High LTV rates on the rise with big lender moves

Interest rates on high value mortgages (LTV) are rising again after several high street lenders moved in recent weeks.

After last year was dominated by a price war between lenders furiously cutting rates, it looks like rates are starting to rise as the economy emerges from lockdown.

Last week, TSB, Barclays, Halifax, Santander and Accord raised their rates, while NatWest re-entered the 85% LTV market and Nationwide reintroduced its 90% LTV offering.

As a result, according to data provided to Mortgage Solutions by Moneyfacts, July saw average rates in the 80%, 85%, 90% and 95% LTV brackets climb.

It is perhaps unsurprising that the top two tranches saw the biggest increases given the turmoil in these areas, as many lenders temporarily moved in and out of the markets to manage demand and levels. on duty.

However, the 80 and 85% LTV levels are now seeing rate increases as demand also increases in these areas, particularly after the stamp duty reductions announced in the past two weeks. (See graph below)

Tale of two halves

On June 1, the two-year average rate of 80% LTV was 2.14%, with the equivalent of 85% LTV being 2.09%.

Both have now risen to 2.2% and 2.23% respectively – with the bulk of those increases occurring in the past two weeks.

The same situation happened in the five-year fixed market – the rates of 2.37% and 2.32% for LTV contracts at 80 and 85% respectively have now fallen to 2.44 and 2.49% .

Again, most of these events have been observed since July 15.

In contrast, the 90% and 95% two-year and five-year LTV tranches experienced the largest movements between mid-June and mid-July.

It should be noted that, particularly in the 95% sector, the majority of the products remaining available are specialized options such as guarantor or family assistance offers, and other limited criteria.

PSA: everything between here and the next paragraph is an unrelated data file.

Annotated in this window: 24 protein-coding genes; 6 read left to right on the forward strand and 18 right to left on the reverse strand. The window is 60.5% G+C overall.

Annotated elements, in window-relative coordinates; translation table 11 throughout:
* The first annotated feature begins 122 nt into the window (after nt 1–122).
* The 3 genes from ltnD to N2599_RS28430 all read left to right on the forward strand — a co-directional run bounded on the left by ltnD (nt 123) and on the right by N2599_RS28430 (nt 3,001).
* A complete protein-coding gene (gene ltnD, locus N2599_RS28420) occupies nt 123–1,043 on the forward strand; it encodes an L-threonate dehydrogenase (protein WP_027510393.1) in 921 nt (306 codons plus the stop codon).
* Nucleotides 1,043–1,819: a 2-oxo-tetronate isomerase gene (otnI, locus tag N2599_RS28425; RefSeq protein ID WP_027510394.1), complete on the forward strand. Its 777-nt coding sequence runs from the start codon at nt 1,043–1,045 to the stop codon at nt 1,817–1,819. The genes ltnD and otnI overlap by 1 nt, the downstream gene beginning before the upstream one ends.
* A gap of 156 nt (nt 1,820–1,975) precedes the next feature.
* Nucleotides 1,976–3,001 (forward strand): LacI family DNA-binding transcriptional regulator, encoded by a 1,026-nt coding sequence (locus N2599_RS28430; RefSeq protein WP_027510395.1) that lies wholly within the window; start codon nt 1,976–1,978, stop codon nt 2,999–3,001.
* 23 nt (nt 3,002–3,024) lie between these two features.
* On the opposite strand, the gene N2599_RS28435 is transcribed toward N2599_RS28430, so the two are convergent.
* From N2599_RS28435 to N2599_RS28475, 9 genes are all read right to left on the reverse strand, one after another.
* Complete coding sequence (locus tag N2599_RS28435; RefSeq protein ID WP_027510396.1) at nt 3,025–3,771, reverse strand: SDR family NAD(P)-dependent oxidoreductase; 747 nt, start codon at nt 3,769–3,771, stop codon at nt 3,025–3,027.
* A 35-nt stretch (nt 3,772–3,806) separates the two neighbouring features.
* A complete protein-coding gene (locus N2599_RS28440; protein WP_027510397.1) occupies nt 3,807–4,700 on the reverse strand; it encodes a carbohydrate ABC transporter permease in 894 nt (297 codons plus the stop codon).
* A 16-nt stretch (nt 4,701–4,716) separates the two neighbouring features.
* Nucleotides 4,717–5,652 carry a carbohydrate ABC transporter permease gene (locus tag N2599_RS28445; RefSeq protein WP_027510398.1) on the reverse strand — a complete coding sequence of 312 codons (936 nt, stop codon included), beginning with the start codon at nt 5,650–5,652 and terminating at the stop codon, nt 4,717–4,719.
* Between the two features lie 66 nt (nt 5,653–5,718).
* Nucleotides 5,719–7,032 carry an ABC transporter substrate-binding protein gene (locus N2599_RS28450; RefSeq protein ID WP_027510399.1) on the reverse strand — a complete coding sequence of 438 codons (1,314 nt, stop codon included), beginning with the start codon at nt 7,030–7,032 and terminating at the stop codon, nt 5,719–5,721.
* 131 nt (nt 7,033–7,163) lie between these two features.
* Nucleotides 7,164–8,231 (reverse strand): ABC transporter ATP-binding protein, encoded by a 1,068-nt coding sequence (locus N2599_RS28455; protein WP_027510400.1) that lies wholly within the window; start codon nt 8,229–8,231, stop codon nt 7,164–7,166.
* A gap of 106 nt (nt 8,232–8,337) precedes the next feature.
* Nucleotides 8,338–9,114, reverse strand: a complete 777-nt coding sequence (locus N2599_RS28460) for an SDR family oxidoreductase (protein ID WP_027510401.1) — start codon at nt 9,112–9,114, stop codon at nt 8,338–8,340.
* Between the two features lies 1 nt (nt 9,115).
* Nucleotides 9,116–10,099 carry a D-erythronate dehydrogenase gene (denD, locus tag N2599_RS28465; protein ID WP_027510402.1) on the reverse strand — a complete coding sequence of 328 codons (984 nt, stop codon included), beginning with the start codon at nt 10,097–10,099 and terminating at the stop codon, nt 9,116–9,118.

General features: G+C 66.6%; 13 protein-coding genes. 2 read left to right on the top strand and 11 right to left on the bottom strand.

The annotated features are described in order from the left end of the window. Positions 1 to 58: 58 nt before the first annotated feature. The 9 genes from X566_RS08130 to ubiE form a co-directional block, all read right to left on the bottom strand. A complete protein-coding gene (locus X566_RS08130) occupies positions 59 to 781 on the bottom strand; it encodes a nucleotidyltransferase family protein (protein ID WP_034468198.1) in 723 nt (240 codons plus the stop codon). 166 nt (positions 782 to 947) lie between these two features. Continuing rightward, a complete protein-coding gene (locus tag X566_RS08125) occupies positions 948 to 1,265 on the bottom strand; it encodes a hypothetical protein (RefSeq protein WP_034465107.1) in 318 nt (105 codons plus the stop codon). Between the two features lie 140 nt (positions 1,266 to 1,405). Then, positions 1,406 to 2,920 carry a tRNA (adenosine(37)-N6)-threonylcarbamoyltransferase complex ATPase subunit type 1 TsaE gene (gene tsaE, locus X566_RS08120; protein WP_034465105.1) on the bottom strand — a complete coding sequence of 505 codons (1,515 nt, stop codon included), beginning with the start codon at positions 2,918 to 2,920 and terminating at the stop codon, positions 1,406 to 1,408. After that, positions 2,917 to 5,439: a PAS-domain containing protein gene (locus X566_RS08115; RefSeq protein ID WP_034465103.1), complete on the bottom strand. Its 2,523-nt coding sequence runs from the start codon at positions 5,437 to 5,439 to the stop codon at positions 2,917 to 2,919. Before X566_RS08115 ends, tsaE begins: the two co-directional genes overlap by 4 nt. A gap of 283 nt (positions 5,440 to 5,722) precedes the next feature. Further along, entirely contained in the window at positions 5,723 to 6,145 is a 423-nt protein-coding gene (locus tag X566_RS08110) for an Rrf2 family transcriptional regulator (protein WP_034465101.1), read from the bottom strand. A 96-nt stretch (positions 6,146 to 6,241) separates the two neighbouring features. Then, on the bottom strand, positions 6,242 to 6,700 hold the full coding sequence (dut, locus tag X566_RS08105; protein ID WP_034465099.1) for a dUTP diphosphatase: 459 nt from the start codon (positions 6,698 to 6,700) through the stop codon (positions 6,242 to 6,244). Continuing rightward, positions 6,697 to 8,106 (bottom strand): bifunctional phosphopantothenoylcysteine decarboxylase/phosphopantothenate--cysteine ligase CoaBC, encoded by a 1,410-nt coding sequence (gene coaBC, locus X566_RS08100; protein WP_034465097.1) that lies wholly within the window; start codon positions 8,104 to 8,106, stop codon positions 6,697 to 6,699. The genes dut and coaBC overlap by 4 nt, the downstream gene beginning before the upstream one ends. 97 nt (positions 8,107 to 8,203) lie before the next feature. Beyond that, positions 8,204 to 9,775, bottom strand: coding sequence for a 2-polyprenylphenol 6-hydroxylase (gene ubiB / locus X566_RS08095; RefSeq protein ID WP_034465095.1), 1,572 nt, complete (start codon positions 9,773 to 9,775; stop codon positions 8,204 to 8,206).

The prices go up

Eleanor Williams, spokeswoman for Moneyfacts, noted that after average mortgage rates plunged to historic lows in early July, those averages are now starting to rise.

“The specter of negative equity in the event of falling house prices was also a concern and was likely factored into lenders’ risk assessments, although whether this fear will be borne out remains to be seen,” he said. she declared.

“The remaining transactions for those with lower equity levels in particular have seen unprecedented levels of borrower demand, which has implications for the operational capabilities of the provider and, of course, supply and demand. .”

She added: “The mortgage landscape remains exceptionally fluid and although rates are beginning to rise, competitive offers are still available.

“Therefore, those who are eligible and considering their mortgage options may wish to act quickly, and also seek advice and support from a qualified, independent adviser.”

Owain Thomas is an editor and contributor to Mortgage Solutions and editor to Specialist Lending Solutions. He also has experience in the areas of pensions, pensions, benefits and human resources. Owain has won two Headline Money Awards and Protection Review’s Journalist of the Year award.

Comments are closed.